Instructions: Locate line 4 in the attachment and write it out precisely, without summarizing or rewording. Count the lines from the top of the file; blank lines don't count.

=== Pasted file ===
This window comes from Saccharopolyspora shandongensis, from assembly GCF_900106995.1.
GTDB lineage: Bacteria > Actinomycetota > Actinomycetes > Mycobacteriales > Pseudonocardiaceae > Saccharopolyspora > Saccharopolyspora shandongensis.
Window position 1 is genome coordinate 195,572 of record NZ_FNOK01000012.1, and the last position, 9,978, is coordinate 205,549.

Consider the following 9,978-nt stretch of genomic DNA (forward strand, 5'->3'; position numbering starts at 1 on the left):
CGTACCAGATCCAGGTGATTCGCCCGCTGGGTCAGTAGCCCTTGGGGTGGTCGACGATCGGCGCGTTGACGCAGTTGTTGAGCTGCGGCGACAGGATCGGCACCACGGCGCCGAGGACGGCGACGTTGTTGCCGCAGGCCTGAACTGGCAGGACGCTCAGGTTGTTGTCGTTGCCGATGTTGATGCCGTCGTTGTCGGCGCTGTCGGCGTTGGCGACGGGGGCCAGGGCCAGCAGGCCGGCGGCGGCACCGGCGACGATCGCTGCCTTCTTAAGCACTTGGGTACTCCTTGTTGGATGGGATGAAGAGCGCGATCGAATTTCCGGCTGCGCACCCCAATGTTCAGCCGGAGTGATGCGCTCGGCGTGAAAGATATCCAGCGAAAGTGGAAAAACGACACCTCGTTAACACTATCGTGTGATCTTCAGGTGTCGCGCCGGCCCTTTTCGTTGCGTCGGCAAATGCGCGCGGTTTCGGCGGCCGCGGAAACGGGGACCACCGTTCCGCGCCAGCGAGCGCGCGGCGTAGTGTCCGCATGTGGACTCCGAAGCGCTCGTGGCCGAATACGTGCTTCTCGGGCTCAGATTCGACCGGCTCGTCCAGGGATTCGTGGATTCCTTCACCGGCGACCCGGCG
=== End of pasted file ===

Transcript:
Consider the following 9,978-nt stretch of genomic DNA (forward strand, 5'->3'; position numbering starts at 1 on the left):